President Donald Trump’s anti-environment blitzkrieg is leaving many of us struggling to catch up to and understand the dramatic changes being made to long-standing federal policy. Most recently it is being reported that Trump will “definitely” pull the US out of the Paris climate agreement, and that Republicans are gunning for the Environmental Protection Agency. There is no sugar coating it, these are dark times for those of us who are concerned about ensuring a livable climate and habitable planet for future generations. But, as much as Trump and his oil-soaked administration want to make fossil fuels great again, the global clean energy revolution is gaining speed to the point of being unstoppable. Here are a few reasons the renewables revolution will continue without Trump’s blessing.

Trump, wind, clean energy, renewables

Congress is unlikely to reverse renewable tax credit extensions

Congress gave a big boost to solar and wind at the end of 2015 with the passage of a bill that extended the Production Tax Credit (PTC) for wind and the Investment Tax Credit (ITC) for solar. The 30 percent solar ITC was extended through 2019 before falling to 26 percent in 2020, 22 percent in 2021 and 10 percent in 2022. The 2.3 percent wind PTC was extended through 2016 before dropping 20 percent each year through 2020.

Related: U.S. extends solar and wind tax credits to boost clean energy by $73 billion over 5 years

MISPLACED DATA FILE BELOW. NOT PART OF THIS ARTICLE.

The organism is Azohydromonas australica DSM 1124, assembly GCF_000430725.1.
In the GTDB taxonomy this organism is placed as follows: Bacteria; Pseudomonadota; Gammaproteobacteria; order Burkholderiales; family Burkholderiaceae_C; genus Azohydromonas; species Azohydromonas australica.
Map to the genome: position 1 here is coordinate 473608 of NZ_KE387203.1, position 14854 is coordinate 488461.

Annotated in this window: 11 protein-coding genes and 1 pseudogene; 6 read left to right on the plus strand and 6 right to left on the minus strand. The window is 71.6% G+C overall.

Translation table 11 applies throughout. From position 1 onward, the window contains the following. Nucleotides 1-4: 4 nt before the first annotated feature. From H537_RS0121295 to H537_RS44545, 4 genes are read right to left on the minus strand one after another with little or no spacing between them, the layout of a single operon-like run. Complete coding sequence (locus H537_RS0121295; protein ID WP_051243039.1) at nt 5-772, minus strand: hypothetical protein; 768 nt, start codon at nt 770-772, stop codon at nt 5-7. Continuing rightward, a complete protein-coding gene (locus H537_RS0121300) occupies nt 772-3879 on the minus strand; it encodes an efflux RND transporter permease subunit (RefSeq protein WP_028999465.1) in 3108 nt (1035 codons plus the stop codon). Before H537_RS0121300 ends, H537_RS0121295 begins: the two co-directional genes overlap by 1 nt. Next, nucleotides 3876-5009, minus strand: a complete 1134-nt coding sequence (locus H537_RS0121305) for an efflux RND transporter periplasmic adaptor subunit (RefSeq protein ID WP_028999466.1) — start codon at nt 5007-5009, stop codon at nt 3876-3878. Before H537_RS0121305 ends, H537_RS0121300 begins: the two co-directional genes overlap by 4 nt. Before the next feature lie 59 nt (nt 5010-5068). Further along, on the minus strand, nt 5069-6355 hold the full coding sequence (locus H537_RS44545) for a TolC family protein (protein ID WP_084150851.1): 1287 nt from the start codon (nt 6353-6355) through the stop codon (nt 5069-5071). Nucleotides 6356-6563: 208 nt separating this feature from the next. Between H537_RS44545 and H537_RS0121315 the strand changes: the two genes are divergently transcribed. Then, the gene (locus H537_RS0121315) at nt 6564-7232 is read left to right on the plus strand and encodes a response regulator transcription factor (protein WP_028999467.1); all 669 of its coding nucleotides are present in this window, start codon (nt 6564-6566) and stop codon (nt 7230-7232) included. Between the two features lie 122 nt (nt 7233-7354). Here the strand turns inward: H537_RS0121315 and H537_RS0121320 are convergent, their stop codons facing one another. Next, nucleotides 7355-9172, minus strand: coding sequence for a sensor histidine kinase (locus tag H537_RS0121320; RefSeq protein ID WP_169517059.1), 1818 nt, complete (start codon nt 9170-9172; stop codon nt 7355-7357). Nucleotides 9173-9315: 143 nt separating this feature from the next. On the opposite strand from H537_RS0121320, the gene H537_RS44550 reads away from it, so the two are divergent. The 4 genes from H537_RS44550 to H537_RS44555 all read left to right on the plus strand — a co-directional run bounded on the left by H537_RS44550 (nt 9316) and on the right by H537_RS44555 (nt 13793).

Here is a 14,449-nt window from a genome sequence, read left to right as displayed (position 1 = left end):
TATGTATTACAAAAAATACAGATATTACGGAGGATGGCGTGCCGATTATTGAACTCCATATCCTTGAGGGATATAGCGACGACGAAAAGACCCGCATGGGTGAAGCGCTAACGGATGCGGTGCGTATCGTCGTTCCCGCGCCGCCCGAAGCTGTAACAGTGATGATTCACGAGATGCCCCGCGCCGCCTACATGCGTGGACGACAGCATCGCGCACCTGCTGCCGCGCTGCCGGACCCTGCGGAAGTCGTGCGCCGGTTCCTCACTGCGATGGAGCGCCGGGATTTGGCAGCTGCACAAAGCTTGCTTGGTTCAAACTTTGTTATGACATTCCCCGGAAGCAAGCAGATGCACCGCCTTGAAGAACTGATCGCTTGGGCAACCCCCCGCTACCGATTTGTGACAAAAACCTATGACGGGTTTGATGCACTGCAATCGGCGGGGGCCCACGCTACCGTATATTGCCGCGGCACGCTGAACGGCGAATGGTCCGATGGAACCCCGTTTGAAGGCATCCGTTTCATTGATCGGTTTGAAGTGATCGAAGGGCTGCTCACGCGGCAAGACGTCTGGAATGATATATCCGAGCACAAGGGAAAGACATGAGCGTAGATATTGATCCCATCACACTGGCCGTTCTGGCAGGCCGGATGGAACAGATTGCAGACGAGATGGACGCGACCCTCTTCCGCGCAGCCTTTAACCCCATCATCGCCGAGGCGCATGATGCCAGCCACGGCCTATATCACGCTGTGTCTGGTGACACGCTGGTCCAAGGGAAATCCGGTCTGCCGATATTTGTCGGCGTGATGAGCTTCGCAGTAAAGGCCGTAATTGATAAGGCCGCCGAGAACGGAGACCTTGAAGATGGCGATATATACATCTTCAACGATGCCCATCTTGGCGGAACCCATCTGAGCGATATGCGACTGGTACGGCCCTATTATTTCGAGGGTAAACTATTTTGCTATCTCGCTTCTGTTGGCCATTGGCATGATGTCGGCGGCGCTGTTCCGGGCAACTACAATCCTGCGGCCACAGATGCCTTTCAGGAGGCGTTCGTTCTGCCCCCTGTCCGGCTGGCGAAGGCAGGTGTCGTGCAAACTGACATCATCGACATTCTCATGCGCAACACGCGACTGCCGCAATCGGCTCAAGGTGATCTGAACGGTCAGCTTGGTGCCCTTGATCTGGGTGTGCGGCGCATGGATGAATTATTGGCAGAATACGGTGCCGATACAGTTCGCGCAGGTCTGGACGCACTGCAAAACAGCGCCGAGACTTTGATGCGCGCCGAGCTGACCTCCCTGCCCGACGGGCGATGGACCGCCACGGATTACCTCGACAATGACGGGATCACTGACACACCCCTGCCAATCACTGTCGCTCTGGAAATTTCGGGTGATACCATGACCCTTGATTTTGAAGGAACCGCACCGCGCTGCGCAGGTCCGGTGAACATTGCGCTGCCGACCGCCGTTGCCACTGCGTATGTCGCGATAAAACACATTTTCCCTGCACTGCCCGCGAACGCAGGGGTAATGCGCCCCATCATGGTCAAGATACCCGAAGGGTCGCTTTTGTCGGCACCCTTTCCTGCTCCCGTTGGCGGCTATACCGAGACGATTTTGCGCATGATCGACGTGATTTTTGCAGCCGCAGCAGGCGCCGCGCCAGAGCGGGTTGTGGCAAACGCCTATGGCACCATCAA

As many solar and wind jobs are located in red states, it is unlikely that Republican lawmakers will reverse the renewable tax credit extensions when they work with Trump on his expected tax reform push. Texas leads the nation in total installed wind power capacity with 18,531 megawatts while wind supplied more than 31 percent of Iowa’s in-state electricity generation in 2015, according to the American Wind Energy Association. On the solar front, Arizona (2,303 MW) ranks second for installed capacity and North Carolina (2,087 MW) is right behind in third place, according to the Solar Energy Industries Association.

A new report from the Department of Energy finds that solar employs more Americans than oil, gas and coal combined — 43 percent of electricity generation sector workforce in solar last year versus only 22 percent in fossil fuels.

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Global market forces exist

Market forces are pushing the United States and the world toward renewable energy and energy efficiency regardless of politics and policy. The reality is that, as former President Barack Obama wrote recently in the journal Science, the momentum of clean energy is “irreversible.” Big companies like Google and Apple are aggressively transitioning operations to sustainable energy — Google says it will run entirely on clean energy at some point this year, Apple has committed to run off 100 percent renewable energy, and various other high-profile corporations have similar targets. A new report from the International Renewable Energy Agency (IRENA) finds that global investment in renewables increased from under $50 billion in 2004 to a record $348 billion in 2015.

Related: Bill Gates launches $1 billion clean energy fund to fight climate change

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Cost of renewables has dropped